It was late. Everyone else was asleep—now that the Thief had been caught, even Gray didn’t feel the need to patrol.

  The Thief’s smile was like a sickle blade in the dark. I squatted down in front of him.

  “You promised,” I told him. “You promised to help me.”

  “Cross my heart and hope to die,” he said. I didn’t like the sound of his voice—like he was laughing at me—but I cut him loose anyway, feeling sick the whole time, knowing Blue would die otherwise. Might die just the same.

  He stood up, groaning a little. I hadn’t realized how tall he was. I hadn’t seen him except sitting or lying down since he was brought in. I took a step backward, flinching, when he raised his arms above his head.

  His smile vanished, turned into something harder. “You don’t trust me, do you?” he said.

  I shook my head. He extended his hand for the knife, and after a second’s hesitation, I gave it to him.

  “I’ll be back by noon,” he said. My heart was beating hard in my throat, a rhythm saying, Please, please. I’m counting on you. He jerked his chin in Blue’s direction. “Keep her alive until then.”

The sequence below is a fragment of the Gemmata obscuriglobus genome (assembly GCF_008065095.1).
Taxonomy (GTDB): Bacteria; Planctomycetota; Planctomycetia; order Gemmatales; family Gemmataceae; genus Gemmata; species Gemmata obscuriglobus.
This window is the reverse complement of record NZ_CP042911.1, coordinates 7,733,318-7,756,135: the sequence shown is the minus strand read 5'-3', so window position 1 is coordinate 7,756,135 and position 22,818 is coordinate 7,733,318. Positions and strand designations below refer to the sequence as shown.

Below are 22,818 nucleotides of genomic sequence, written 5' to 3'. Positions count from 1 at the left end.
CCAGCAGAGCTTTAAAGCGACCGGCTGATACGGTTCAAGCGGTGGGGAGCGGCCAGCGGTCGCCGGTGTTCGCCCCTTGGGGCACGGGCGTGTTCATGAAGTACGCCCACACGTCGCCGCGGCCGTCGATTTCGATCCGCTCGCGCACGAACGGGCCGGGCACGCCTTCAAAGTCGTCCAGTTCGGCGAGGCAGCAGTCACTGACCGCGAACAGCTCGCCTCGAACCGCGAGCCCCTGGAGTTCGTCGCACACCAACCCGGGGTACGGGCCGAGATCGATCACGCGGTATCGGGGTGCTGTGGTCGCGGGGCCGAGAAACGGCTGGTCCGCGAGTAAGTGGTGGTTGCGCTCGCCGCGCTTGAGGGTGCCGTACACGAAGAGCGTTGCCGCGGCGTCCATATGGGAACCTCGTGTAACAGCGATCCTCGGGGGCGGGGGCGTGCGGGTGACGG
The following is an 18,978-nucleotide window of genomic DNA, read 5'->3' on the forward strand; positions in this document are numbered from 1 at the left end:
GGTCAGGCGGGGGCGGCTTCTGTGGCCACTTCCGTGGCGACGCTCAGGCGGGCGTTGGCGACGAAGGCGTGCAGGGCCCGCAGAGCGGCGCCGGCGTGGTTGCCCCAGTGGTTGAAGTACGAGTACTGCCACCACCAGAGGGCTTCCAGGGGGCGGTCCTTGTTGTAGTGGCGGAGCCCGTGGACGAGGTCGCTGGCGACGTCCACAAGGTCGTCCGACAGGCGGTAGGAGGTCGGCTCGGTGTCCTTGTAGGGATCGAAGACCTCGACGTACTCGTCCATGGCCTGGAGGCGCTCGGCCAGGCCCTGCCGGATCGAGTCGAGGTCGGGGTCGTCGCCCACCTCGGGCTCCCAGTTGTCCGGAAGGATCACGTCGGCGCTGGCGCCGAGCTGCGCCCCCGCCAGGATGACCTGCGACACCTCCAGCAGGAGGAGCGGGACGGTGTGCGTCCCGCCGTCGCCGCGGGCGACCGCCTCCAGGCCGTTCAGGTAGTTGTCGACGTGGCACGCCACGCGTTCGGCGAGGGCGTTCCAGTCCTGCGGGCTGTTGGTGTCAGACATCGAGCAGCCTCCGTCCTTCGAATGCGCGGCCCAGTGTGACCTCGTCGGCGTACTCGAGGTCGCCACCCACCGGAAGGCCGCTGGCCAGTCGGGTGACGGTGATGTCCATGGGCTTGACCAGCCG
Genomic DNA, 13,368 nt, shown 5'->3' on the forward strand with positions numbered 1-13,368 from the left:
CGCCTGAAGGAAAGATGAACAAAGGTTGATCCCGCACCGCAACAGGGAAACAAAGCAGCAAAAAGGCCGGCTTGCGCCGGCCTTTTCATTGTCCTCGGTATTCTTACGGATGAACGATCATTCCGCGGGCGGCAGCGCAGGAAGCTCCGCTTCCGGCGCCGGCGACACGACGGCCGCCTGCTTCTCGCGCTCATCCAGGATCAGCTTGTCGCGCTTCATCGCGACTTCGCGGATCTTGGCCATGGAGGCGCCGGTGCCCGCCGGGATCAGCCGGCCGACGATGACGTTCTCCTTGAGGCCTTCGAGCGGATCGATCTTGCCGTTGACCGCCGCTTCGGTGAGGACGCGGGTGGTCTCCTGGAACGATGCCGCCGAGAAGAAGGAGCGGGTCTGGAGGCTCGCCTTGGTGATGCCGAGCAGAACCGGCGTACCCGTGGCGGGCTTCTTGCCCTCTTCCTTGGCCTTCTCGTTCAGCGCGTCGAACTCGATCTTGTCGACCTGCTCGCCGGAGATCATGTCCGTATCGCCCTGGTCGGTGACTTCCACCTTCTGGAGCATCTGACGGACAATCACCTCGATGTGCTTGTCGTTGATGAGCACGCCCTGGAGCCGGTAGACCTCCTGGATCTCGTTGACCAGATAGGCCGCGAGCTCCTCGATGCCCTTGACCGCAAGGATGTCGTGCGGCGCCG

Then he was gone, moving soundlessly through the darkened halls, vanishing into the shadows. And I sat holding Blue, with terror sitting like a black mist in my chest, and waited.

  Lies are just stories, and stories are all that matter. We all tell stories. Some are more truthful than others, maybe, but in the end the only thing that counts is what you can make people believe.

  I learned to tell stories from my mom. “Your dad’s not feeling well today,” she’d say. She’d say, I had an accident.She’d say, Remember what happened. You’re a clumsy girl. You walked into a door. You tripped and stumbled down a staircase. My favorite story: He doesn’t mean to.